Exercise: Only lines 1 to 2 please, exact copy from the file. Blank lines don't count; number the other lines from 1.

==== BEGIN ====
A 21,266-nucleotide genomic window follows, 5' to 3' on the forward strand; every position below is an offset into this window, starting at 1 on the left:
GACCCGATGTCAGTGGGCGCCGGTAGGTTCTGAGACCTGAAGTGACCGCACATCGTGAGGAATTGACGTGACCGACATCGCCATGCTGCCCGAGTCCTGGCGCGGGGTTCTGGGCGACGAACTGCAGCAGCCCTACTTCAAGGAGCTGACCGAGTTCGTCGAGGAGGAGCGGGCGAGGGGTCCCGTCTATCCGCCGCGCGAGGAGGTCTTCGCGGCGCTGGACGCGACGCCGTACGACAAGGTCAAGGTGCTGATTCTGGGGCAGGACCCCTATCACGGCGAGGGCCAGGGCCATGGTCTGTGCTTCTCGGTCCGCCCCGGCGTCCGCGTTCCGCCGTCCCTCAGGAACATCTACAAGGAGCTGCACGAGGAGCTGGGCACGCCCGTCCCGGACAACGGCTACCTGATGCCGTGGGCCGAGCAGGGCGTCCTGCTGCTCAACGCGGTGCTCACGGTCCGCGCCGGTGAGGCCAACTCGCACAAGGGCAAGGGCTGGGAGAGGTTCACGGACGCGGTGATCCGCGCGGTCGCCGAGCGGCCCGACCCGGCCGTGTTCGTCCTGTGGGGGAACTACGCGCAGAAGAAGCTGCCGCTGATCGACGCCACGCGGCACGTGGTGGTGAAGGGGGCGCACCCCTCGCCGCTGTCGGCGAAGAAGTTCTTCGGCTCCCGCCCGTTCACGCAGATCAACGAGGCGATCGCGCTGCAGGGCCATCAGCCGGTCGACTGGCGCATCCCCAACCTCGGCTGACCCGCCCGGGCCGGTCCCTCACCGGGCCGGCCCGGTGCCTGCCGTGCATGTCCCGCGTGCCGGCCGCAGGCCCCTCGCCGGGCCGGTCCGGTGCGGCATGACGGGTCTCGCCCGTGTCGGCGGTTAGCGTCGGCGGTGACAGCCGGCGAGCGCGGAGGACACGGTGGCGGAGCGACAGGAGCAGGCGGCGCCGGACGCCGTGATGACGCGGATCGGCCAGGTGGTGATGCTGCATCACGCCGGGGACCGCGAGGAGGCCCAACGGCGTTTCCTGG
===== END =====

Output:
A 21,266-nucleotide genomic window follows, 5' to 3' on the forward strand; every position below is an offset into this window, starting at 1 on the left:
GACCCGATGTCAGTGGGCGCCGGTAGGTTCTGAGACCTGAAGTGACCGCACATCGTGAGGAATTGACGTGACCGACATCGCCATGCTGCCCGAGTCCTGGCGCGGGGTTCTGGGCGACGAACTGCAGCAGCCCTACTTCAAGGAGCTGACCGAGTTCGTCGAGGAGGAGCGGGCGAGGGGTCCCGTCTATCCGCCGCGCGAGGAGGTCTTCGCGGCGCTGGACGCGACGCCGTACGACAAGGTCAAGGTGCTGATTCTGGGGCAGGACCCCTATCACGGCGAGGGCCAGGGCCATGGTCTGTGCTTCTCGGTCCGCCCCGGCGTCCGCGTTCCGCCGTCCCTCAGGAACATCTACAAGGAGCTGCACGAGGAGCTGGGCACGCCCGTCCCGGACAACGGCTACCTGATGCCGTGGGCCGAGCAGGGCGTCCTGCTGCTCAACGCGGTGCTCACGGTCCGCGCCGGTGAGGCCAACTCGCACAAGGGCAAGGGCTGGGAGAGGTTCACGGACGCGGTGATCCGCGCGGTCGCCGAGCGGCCCGACCCGGCCGTGTTCGTCCTGTGGGGGAACTACGCGCAGAAGAAGCTGCCGCTGATCGACGCCACGCGGCACGTGGTGGTGAAGGGGGCGCACCCCTCGCCGCTGTCGGCGAAGAAGTTCTTCGGCTCCCGCCCGTTCACGCAGATCAACGAGGCGATCGCGCTGCAGGGCCATCAGCCGGTCGACTGGCGCATCCCCAACCTCGGCTGACCCGCCCGGGCCGGTCCCTCACCGGGCCGGCCCGGTGCCTGCCGTGCATGTCCCGCGTGCCGGCCGCAGGCCCCTCGCCGGGCCGGTCCGGTGCGGCATGACGGGTCTCGCCCGTGTCGGCGGTTAGCGTCGGCGGTGACAGCCGGCGAGCGCGGAGGACACGGTGGCGGAGCGACAGGAGCAGGCGGCGCCGGACGCCGTGATGACGCGGATCGGCCAGGTGGTGATGCTGCATCACGCCGGGGACCGCGAGGAGGCCCAACGGCGTTTCCTGG